Price is important to Murthy. He's not super-rich. He's a retired dairy consultant. Most of his surgery will be paid for by insurance, through his son, a software engineer. For many high-tech Indian workers, insurance covers dependent parents as well as children. But Murthy will pay $1,500 out of his own pocket. That's not peanuts in India, but for a middle-class Indian it's not a fortune either.
Harvard is one reason Murthy came to Wockhardt. He's heard about Harvard University.
"We have heard that Harvard University is the best university in the world," Murthy says. That gave him more confidence that his heart surgery would be first-rate.
To keep those kinds of patients coming, Nazareth says the company is pushing quality.
"Quality is a strategic business initiative," Nazareth says crisply. "Quality never costs money. It actually brings more customers to you. So our philosophy ... is that quality does not come at a cost. Quality is free."
That doesn't mean it comes easy. Wockhardt works at things like preventing surgical mistakes, medication errors and drug-resistant infections — with help from its partners in Boston.
Once a week, the Wockhardt leadership teams huddles around a speakerphone in Nazareth's windowless basement office and dials up Harvard to go over the nuts and bolts of running a hospital. Right now, Harvard experts are helping their Bangalore partners get ready for a crucial inspection by the Joint Commission International, a U.S.-based organization that is the hospital world's Good Housekeeping Seal of Approval.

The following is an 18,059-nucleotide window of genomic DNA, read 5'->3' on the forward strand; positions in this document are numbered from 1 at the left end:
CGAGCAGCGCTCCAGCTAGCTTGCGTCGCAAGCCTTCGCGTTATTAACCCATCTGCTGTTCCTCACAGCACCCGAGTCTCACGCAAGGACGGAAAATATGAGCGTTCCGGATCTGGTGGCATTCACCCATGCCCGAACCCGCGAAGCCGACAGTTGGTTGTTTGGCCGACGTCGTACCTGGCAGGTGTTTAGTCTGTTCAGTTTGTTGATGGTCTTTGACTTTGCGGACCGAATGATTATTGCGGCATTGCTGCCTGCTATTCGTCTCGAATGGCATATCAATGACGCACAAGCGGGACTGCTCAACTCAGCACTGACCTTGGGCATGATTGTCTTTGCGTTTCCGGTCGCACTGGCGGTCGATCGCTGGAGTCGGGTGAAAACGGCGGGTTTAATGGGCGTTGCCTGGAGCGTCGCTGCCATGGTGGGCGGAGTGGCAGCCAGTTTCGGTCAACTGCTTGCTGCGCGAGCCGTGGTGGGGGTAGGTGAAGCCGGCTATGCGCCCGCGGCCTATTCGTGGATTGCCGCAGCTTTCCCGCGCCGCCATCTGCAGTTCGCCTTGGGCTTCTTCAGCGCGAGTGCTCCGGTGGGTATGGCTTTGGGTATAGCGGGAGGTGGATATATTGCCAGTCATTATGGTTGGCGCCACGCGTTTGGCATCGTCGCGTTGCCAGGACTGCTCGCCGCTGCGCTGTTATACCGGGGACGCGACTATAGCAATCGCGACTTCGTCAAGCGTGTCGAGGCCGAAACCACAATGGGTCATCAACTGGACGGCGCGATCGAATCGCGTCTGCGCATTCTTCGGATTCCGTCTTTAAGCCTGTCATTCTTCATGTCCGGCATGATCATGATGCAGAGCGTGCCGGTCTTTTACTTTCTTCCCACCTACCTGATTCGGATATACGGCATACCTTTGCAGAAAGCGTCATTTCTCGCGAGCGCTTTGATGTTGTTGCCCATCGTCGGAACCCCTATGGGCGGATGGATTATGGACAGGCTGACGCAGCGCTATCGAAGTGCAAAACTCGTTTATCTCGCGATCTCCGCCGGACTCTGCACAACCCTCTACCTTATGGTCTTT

A System in Flux
It's obvious what Wockhardt gets out of Harvard. It's less obvious what Harvard gets out of the deal.
So far the money isn't fabulous. Harvard Medical International generates a bit more than $20 million a year out of all its partnerships in a dozen countries. After expenses, it turns over a couple of million dollars to Harvard Medical School.
Other U.S. hospitals and medical schools reportedly command up to $20 million for licensing their names to foreign affiliates.
The potential value of these foreign ventures is more uncertain. But Wockhardt CEO Vishal Bali says it's important for institutions like Harvard to be involved in India, China, the Middle East and Southeast Asia.
"This is truly about globalization of medicine and health care," Bali says. "All the leading players of the world are now looking at being physically present in various parts of the world and being part of the evolution of the global health care system."
Ultimately, that will improve care to millions of people around the world — or at least those who can afford Western-style care.
But that's in the future. For now, there's debate within Harvard about lending its good name to institutions halfway around the world that it doesn't control.
Insiders say one way or the other, Harvard will stay involved in India, in Dubai and in other medical outposts. That's partly for the same reason Harvard's peers are out there — the fear they'll be left behind if they don't go international.
Produced by Rebecca Davis.